Arianna Huffington discusses the importance of maintaining a healthy balance for young female leaders. (Elsa Ruiz/Asia Society)
Arianna Huffington and Zhang Xin have had, by any reasonable definition, remarkable careers. The Greek-born Huffington is a writer and entrepreneur whose publication, The Huffington Post, turned her into one of the world's most influential media executives upon its launch in 2005. Zhang, a native of Beijing, is the CEO of SOHO China, one of the world's most successful real estate firms. Having come from disparate backgrounds and pursued separate professions, the two nonetheless reinforce a key lesson from their lives: that women thrive in positions of leadership. This lesson appears especially poignant in a year when Hillary Clinton became the first woman to receive a major party nomination in a U.S. presidential election.
"What [the United States] is missing is wisdom, and I think women have a tremendous capacity to bring that — it's the most important function of leadership," said Huffington, who along with Zhang appeared in conversation at Asia Society in New York on Thursday with the organization's president and CEO Josette Sheeran. "It means being able to see the iceberg before it hits the Titanic."
In a wide-ranging, lively conversation punctuated by frequent laughter, Huffington and Zhang reflected on the wisdom gained through their lives and careers. Born 15 years and thousands of miles apart, the two women share humble origins: Huffington grew up in a one-bedroom apartment in Athens, Greece, in the trying years after World War II, while Zhang came of age in a China mired in the tumultuous Cultural Revolution. These formative experiences gave them the fortitude to deal with the numerous obstacles they encountered in their careers.
"Resilience is an incredible gift, and ultimately what separates success from failure," Huffington said.
Another factor in success is, increasingly, knowing when to step away from the office. In an age where ambitious workers — particularly those at the beginning of their careers — are expected to sacrifice their health by working backbreaking hours, both Huffington and Zhang stressed the importance of health, wellness, and balance. For Zhang, this meant incorporating daily runs and dinners with her family into her grueling schedule.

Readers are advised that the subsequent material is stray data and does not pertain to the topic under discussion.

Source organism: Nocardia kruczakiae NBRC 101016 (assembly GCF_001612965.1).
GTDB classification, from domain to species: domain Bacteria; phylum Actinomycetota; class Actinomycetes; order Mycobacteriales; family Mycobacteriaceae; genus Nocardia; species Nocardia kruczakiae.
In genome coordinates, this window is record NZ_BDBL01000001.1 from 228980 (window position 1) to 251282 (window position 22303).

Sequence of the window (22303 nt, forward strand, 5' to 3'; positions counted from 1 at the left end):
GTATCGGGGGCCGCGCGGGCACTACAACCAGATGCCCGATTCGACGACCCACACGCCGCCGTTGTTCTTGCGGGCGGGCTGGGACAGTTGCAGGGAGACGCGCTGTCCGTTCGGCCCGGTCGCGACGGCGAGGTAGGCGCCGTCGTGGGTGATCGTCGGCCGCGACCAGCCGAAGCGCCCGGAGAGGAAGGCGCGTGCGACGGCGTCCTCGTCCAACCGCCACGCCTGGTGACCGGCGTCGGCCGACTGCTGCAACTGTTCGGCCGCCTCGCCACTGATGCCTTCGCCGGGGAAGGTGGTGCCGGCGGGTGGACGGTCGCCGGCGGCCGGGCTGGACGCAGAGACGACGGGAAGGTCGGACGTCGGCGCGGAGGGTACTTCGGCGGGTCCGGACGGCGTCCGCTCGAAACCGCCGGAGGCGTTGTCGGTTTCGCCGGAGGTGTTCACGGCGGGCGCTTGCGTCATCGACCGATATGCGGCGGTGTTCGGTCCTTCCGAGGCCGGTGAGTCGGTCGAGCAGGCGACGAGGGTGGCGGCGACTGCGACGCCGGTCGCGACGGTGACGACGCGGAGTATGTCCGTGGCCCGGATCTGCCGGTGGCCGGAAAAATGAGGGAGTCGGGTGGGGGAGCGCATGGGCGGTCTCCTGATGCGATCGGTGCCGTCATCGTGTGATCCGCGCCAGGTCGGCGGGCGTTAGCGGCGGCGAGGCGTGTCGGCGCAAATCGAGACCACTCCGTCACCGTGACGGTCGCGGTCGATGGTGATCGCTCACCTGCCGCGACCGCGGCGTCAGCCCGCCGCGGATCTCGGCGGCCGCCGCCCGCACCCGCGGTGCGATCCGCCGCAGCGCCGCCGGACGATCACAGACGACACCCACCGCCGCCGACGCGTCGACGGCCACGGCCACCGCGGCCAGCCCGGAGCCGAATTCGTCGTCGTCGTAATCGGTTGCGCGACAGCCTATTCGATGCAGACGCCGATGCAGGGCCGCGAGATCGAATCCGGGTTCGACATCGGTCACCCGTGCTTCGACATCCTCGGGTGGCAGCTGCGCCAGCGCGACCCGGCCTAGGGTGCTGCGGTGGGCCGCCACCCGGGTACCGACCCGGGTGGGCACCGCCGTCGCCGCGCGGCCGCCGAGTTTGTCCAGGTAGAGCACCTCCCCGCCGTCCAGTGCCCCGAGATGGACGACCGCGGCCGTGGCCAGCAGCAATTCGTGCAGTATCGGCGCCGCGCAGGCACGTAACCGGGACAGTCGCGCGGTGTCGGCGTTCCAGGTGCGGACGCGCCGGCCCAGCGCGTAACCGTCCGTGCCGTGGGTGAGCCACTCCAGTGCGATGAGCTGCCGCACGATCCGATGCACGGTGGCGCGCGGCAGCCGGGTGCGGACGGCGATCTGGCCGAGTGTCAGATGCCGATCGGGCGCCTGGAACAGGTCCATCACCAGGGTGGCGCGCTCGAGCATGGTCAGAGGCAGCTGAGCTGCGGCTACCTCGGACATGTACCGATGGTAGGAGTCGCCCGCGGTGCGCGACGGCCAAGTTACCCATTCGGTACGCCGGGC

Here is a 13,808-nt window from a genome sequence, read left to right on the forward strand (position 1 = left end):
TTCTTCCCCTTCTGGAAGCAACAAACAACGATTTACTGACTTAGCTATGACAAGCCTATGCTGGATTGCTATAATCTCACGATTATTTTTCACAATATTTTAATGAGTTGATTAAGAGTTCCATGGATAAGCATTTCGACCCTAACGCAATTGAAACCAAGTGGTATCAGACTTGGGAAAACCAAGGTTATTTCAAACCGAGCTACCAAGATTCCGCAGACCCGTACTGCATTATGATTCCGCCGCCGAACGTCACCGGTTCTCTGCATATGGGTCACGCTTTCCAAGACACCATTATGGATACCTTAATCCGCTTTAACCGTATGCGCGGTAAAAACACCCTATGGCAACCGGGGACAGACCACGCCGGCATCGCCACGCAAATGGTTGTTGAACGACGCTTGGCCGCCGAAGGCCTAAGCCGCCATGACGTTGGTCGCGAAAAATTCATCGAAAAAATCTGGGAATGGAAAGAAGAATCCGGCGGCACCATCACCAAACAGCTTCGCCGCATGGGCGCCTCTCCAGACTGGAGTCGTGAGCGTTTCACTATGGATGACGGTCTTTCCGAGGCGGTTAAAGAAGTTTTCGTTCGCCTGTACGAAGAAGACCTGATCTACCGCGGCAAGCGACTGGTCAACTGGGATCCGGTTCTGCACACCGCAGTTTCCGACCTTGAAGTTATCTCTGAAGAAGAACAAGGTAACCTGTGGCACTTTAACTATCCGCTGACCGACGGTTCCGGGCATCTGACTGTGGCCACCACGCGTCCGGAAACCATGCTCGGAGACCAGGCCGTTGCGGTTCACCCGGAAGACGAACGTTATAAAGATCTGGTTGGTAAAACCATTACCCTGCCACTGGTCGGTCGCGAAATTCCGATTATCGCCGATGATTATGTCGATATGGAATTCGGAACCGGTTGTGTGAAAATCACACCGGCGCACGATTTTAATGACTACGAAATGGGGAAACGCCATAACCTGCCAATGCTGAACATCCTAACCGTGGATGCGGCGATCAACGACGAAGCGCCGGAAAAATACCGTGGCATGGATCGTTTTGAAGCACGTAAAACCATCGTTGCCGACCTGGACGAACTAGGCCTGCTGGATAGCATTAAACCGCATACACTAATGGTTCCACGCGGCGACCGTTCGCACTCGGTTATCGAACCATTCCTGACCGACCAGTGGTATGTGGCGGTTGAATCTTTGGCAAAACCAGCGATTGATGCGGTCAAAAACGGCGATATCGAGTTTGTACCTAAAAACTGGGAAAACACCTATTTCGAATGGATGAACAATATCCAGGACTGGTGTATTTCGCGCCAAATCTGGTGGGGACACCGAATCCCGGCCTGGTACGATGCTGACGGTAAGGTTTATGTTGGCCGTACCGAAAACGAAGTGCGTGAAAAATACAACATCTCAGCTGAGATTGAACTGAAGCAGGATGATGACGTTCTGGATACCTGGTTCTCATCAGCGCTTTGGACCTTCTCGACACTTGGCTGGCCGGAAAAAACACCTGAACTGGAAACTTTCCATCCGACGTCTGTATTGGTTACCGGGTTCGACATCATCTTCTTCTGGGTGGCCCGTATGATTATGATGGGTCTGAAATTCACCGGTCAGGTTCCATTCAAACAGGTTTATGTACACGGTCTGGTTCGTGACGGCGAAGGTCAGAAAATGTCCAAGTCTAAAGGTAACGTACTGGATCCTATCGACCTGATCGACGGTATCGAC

"Twenty years ago, when I started the company with my husband, I had nothing else but work, work, work. I didn’t leave the office until 11 or 12,” she said. "Now, the work is established so I don't need to think about it every second. I can think about other things I can do."
Huffington echoed Zhang's remarks. Following a stress-induced fall in 2007, the driven entrepreneur realized that the culture of workaholism — which views the absence of sleep as a virtue — was unwise and even unscientific, akin to "believing the Earth is flat." Since then, she has rediscovered the importance of sleep to productivity and well-being, and has even turned it into a business — last year, the eponymous founder of the Huffington Post departed the company to pursue a new wellness-based initiative called Thrive.
"The first ring of success is money/power and status," Huffington said. "But this is like sitting on a two-legged stool — sooner or later you fall off without that third leg. [This third leg] includes your well-being and health. Without that, life loses a lot."
Another important aspect of wellness, she said, is giving — a priority she shares with Zhang Xin. The successful real-estate developer has increasingly turned her attention to her philanthropic efforts, establishing a foundation that helps lower-income Chinese students attend university abroad.
"Everyone is philanthropic at heart," she said. "It's just whether we're aware of the moment when we can do more."
If there is one lesson to be distilled from a life of entrepreneurship, good health, family, and philanthropy, Huffington said, it's this:
"There’s only one way to live life — in crescendo.”
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